University of Melbourne. (2012, October 18). Self-confidence the secret to workplace advancement. ScienceDaily. Retrieved July 31, 2014 from www.sciencedaily.com/releases/2012/10/121018103214.htm
University of Melbourne. "Self-confidence the secret to workplace advancement." ScienceDaily. www.sciencedaily.com/releases/2012/10/121018103214.htm (accessed July 31, 2014).

Share This




More Science & Society News

Thursday, July 31, 2014

Featured Research

from universities, journals, and other organizations


Featured Videos

from AP, Reuters, AFP, and other news services

Britain Testing Driverless Cars on Roadways

Britain Testing Driverless Cars on Roadways

AP (July 30, 2014) British officials said on Wednesday that driverless cars will be tested on roads in as many as three cities in a trial program set to begin in January. Officials said the tests will last up to three years. (July 30) Video provided by AP
Powered by NewsLook.com
Health Insurers' Profits Slide

Health Insurers' Profits Slide

Reuters - Business Video Online (July 30, 2014) Obamacare-related costs were said to be behind the profit plunge at Wellpoint and Humana, but Wellpoint sees the new exchanges boosting its earnings for the full year. Fred Katayama reports. Video provided by Reuters
Powered by NewsLook.com
Amid Drought, UCLA Sees Only Water

Amid Drought, UCLA Sees Only Water

AP (July 30, 2014) A ruptured 93-year-old water main left the UCLA campus awash in 8 million gallons of water in the middle of California's worst drought in decades. (July 30) Video provided by AP
Powered by NewsLook.com
Texas Scientists Study Ebola Virus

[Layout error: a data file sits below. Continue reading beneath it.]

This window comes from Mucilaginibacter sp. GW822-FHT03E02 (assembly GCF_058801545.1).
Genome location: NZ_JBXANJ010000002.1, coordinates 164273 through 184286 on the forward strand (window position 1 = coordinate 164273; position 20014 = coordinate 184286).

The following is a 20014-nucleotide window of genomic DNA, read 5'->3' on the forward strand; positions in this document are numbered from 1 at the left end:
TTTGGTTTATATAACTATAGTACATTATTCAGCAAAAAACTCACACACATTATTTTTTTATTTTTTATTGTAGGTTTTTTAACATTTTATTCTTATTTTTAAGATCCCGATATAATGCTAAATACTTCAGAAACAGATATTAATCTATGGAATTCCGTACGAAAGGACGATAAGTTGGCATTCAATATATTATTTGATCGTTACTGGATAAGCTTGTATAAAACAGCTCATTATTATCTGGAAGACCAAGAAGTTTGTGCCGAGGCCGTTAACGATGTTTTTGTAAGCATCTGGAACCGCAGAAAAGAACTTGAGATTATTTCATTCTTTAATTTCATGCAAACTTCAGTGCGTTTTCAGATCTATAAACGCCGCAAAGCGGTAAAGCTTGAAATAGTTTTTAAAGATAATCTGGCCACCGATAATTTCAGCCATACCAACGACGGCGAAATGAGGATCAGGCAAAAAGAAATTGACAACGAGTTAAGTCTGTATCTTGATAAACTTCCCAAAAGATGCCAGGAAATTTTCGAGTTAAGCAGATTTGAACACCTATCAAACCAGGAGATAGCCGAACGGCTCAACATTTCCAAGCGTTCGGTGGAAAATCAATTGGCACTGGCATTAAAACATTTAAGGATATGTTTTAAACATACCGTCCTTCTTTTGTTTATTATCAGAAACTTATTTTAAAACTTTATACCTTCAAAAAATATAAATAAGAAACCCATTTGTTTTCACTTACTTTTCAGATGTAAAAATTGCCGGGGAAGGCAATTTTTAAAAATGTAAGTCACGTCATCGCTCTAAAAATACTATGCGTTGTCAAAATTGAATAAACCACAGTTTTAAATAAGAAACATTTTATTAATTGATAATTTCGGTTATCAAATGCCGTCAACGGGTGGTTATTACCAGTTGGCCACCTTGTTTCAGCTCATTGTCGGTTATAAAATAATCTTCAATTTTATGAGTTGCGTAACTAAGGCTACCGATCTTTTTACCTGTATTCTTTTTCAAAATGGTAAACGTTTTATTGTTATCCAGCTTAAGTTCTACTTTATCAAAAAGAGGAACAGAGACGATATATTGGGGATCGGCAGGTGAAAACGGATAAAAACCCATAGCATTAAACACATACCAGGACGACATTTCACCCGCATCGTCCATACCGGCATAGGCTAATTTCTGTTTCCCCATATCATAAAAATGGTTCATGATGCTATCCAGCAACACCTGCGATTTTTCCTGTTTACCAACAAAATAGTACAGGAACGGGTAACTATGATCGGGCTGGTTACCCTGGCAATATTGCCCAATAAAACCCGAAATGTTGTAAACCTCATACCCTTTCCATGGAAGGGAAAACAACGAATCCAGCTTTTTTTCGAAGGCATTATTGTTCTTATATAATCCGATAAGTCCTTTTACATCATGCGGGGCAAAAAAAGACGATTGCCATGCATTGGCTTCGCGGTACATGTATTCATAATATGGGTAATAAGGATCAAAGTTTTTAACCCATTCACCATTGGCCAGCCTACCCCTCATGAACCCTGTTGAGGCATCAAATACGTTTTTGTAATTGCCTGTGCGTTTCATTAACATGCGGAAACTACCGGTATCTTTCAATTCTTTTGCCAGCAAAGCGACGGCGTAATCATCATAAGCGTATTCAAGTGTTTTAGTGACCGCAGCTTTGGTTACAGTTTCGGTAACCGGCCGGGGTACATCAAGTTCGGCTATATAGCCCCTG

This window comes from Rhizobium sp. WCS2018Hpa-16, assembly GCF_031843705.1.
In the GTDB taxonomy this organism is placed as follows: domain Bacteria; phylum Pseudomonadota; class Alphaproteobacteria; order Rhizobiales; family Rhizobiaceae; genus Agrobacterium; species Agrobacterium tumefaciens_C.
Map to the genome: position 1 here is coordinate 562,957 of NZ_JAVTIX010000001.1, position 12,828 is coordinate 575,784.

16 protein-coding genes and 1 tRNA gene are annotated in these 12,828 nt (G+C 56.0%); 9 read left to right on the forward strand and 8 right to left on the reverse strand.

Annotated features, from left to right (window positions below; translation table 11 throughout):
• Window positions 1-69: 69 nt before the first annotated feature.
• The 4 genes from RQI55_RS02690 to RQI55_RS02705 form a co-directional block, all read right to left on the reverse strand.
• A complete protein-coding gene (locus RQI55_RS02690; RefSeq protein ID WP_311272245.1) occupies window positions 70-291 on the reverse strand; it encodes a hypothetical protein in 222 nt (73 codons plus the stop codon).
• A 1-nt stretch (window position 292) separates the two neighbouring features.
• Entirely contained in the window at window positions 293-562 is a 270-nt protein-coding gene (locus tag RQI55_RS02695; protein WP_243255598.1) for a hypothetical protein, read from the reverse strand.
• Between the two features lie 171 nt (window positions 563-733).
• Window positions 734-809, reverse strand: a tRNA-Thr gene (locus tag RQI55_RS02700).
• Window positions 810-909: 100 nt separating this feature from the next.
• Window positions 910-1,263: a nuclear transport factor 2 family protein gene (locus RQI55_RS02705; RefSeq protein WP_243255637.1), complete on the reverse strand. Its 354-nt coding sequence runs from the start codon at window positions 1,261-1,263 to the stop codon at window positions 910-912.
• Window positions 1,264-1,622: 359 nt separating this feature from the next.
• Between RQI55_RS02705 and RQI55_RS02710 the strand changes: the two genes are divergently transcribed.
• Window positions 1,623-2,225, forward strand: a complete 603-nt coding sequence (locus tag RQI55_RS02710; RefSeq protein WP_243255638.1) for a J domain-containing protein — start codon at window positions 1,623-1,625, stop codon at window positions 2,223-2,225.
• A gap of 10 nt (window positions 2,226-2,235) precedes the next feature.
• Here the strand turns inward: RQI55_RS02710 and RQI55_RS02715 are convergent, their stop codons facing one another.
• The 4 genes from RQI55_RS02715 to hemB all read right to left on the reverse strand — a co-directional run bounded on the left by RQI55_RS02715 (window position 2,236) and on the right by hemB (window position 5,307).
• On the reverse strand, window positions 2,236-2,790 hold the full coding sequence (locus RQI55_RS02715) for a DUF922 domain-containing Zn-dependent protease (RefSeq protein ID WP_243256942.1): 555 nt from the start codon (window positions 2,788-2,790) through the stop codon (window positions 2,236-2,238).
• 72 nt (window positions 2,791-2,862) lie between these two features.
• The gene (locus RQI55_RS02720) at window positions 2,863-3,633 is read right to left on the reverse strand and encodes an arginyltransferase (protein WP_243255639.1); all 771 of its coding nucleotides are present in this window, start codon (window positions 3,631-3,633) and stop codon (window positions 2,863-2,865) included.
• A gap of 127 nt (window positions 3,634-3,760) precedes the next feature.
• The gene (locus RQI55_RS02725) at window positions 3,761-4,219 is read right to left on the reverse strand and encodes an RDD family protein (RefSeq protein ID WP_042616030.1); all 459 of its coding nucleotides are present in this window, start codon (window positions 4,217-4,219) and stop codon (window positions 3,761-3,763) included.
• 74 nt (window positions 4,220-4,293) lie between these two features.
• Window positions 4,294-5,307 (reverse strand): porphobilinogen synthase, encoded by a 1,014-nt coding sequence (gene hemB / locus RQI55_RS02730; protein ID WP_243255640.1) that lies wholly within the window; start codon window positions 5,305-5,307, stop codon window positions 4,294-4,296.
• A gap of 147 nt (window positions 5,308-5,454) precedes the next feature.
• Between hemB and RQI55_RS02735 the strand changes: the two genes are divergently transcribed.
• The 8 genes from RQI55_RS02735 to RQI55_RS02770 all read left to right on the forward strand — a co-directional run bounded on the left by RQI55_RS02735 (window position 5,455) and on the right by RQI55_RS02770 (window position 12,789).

Texas Scientists Study Ebola Virus

AP (July 30, 2014) Scientists in Texas are studying the Ebola virus, which has killed more than 670 people across West Africa this year. Right now, the disease has no vaccine and no specific treatment, with a fatality rate of at least 60 percent. (July 30) Video provided by AP
Powered by NewsLook.com

Search ScienceDaily

Number of stories in archives: 140,361

Find with keyword(s):
Enter a keyword or phrase to search ScienceDaily for related topics and research stories.

Save/Print:
Share:

Breaking News:
from the past week

In Other News

... from NewsDaily.com

Science News

Health News

    Environment News

    Technology News



      Save/Print:
      Share:

      Free Subscriptions


      Get the latest science news with ScienceDaily's free email newsletters, updated daily and weekly. Or view hourly updated newsfeeds in your RSS reader:

      Get Social & Mobile


      Keep up to date with the latest news from ScienceDaily via social networks and mobile apps:

      Have Feedback?


      Tell us what you think of ScienceDaily -- we welcome both positive and negative comments. Have any problems using the site? Questions?
      Mobile: iPhone Android Web
      Follow: Facebook Twitter Google+
      Subscribe: RSS Feeds Email Newsletters
      Latest Headlines Health & Medicine Mind & Brain Space & Time Matter & Energy Computers & Math Plants & Animals Earth & Climate Fossils & Ruins